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3542 Prediction of Sinusoidal Obstructive Syndrome after Allogeneic Stem Cell Transplantation Using Liver Stiffness Measurement By Fibroscan

Program: Oral and Poster Abstracts
Session: 721. Allogeneic Transplantation: Conditioning Regimens, Engraftment and Acute Toxicities: Poster II
Hematology Disease Topics & Pathways:
Research, clinical trials, Clinical Research, Adverse Events, Technology and Procedures, imaging
Sunday, December 10, 2023, 6:00 PM-8:00 PM

Ivetta Danylesko, MD1,2*, Yana Davidov, MD2,3*, Noga Shem-Tov, MD4,5*, Ronit Yerushalmi, MD6,7*, Ziv Ben-Ari, MD2,3*, Arnon Nagler, MD8 and Avichai Shimoni, MD7*

1The Division of Hematology and Bone Marrow Transplantation, Sheba Medical Center, Ramat Gan, Israel
2Tel-Aviv University School of Medicine, Tel Aviv, Israel
3Liver Diseases Center, Sheba Medical Center, Tel-Hashomer, Ramat Gan, Israel
4Division of Hematology and Bone Marrow Transplantation, The Chaim Sheba Medical Center, Ramat Gan, Israel
5Faculty of Medicine, Tel Aviv University, Tel Aviv, Israel
6Faculty of Medicine, Tel-Aviv University, Tel-Aviv, Israel
7Division of Hematology and Bone Marrow Transplantation, Sheba Medical Center, Ramat Gan, Israel
8Tel-Aviv University School of Medicine, Tel-Aviv, Israel

Background: Sinusoidal Obstructive Syndrome/ Veno-Occlusive Disease (SOS/VOD) is a potentially life-threatening complication post allogeneic transplantation (HSCT) with an incidence of ~ 10% in adults. The sensitivity of SOS symptoms (hyperbilirubinemia ≥2 mg/dl, weight gain>5%, painful hepatomegaly and ascites) is good, but the specificity is relatively low because other conditions such as infections, GvHD, and exacerbation of previous liver disease may cause similar symptoms. Transient elastography (TE) using FibroScan has been implemented as a non-invasive assessment of post-sinusoidal portal hypertension (PHTN) one of the hallmarks of SOS. We aimed to assess TE's applicability in predicting and diagnosis of SOS.


This single-center study was conducted between January 2021 and June 2023. Twenty-seven patients (pts) underwent TE, 11 before HSCT (group 1) due to high risk of developing SOS in order to guide subsequent treatment, and 17 after HSCT (group 2) (1 pt was in both groups) due to an elevation of bilirubin ≥2 mg/dl. SOS was defined using the EBMT criteria.


Eleven pts were included in the 1st group (M 5, F 6). The median age was 43 (22-65) years. 7 pts had acute myelogenous leukemia (AML) -4/7 secondary AML (sAML), and 4 pts had myelofibrosis (MF). 5/7 AML pts received a median of 4 (2-5) lines of chemotherapy before HSCT; 2/4 sAML pts got azacytidine/ venetoclax and all 4 MF pts received Ruxolitinib before HSCT. Two pts had chemotherapy for antecedent malignancy. Donors were HLA-matched siblings (n=5), matched unrelated (n=2), or haploidentical (n=4). Risk factors for developing VOD included: active disease (n=9), multiple lines of chemotherapy (n=7), elevated serum ferritin (n=5), splenomegaly (n=5 including 1 pt with overt PHTN), severe liver toxicity during previous treatment (n=4), age ≥60 (n=3), second transplantation (n=3), pre-existing liver disease including fatty liver (n=3, including 1 pt with liver cirrhosis), severe obesity (n=2), prior treatment with GO (n=2), baseline liver enzymes elevation (n=2), and alcohol abuse(n=1). The conditioning regimen included total body irradiation (n=1), busulphan (BU) alone (n=5), or double alkylating agents (DAC, n=5), respectively. Four patients had myeloablative conditioning (MAC). Most pts had several risk factors for VOD median 5 (3-8).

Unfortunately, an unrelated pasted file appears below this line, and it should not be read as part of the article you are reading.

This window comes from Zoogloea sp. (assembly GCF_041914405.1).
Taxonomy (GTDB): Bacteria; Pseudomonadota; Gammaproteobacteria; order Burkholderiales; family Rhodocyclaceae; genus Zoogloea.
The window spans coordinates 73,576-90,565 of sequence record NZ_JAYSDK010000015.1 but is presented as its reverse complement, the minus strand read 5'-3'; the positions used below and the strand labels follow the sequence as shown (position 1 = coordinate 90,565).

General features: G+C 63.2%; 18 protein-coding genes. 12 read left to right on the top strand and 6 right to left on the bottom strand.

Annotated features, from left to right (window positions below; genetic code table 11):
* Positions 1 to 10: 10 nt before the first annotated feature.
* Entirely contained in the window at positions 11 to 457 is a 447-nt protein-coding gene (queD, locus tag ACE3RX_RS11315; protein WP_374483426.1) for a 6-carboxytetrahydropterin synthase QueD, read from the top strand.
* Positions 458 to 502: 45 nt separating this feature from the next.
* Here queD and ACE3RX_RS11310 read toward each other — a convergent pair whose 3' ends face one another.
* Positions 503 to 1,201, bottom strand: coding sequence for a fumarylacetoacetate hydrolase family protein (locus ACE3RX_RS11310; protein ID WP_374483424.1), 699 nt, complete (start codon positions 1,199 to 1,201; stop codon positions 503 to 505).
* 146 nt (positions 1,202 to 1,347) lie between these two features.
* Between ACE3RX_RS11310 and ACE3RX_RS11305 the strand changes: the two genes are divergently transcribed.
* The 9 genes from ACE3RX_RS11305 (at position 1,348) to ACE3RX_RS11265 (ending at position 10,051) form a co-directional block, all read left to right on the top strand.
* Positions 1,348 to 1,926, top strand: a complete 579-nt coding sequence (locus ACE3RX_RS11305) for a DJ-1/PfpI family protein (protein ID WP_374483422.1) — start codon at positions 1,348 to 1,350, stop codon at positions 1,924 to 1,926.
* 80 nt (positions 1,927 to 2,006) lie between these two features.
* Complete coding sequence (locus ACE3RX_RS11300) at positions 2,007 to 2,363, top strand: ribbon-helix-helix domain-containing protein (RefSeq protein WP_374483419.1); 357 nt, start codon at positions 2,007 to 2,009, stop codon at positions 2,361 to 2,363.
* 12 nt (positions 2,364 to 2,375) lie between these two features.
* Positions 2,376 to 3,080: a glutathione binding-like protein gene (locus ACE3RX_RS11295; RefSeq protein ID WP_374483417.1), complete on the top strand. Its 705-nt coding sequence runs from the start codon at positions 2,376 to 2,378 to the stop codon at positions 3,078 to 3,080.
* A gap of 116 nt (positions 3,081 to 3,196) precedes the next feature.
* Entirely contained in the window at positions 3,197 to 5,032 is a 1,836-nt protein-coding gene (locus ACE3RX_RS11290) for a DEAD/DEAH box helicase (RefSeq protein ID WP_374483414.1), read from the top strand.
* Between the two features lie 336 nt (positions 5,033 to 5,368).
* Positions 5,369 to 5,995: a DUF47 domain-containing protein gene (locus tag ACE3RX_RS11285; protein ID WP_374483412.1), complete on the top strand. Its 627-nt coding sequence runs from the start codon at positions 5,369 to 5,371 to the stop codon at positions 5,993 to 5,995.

This group had a median liver stiffness measurement (LSM) of 10.1 kPa (range, 3.3-28.3). In 6/11 pts with LSM ≥7.2 kPa, the conditioning was modified; Treosulfan was given instead of BU (n=3), non-DAC instead of DAC protocol (n=3), reduced intensity instead of MAC (n=4), methotrexate was omitted (n=2). One pt received Defibrotide prophylaxis. With these modifications only 2 pts developed SOS (1 died).

The second group included 17 pts (M 10, F 7), median age 49 (32-62) years with AML/myelodysplastic syndrome (n=7), acute lymphoblastic leukemia (n=5), MF (n=4), and lymphoma (n=1). Ten had MAC, and 5 had DAC. Five had active disease at HSCT. Three had prior liver disease. All pts had bilirubin elevation ≥2 mg/dl after HSCT but only 10 fulfilled additional criteria for the diagnosis of SOS based on the EBMT criteria. Pts who developed SOS had significantly higher LSM compared to those who did not; 10.7 kPa (IQR, 7.5-25.2) versus 5.9 kPa (IQR, 5.1-7.4), respectively (p=0.007) (Figure 1A). There was a positive correlation between the diagnosis of SOS and LSM levels, with a correlation coefficient of 0.6 (p= 0.04) as determined by the Spearman correlation test. LSM was able to diagnose SOS with an AUC of 0.89 (p=0.008) (Figure 1B). The cut-off value for SOS diagnosis was 7.5 kPa, with a sensitivity of 80% and specificity of 88%. Pts with severe VOD were treated with defibrotide and none of them died .of VOD.


Pts with a high risk for VOD may have a high baseline LSM. In these pts, modifying the planned conditioning and GVHD prophylaxis regimens to less hepato-toxic ones may reduce the incidence of subsequent VOD. LSM elevation after HSCT should increase awareness of SOS, while pts with hyperbilirubinemia and low LSM usually suffered from other causes of liver toxicity. High LSM could support the diagnosis of VOD in borderline cases. Therefore, LSM may be an additional diagnostic tool in diagnosing SOS after HSCT, but more studies are needed to confirm these findings.

Disclosures: No relevant conflicts of interest to declare.

*signifies non-member of ASH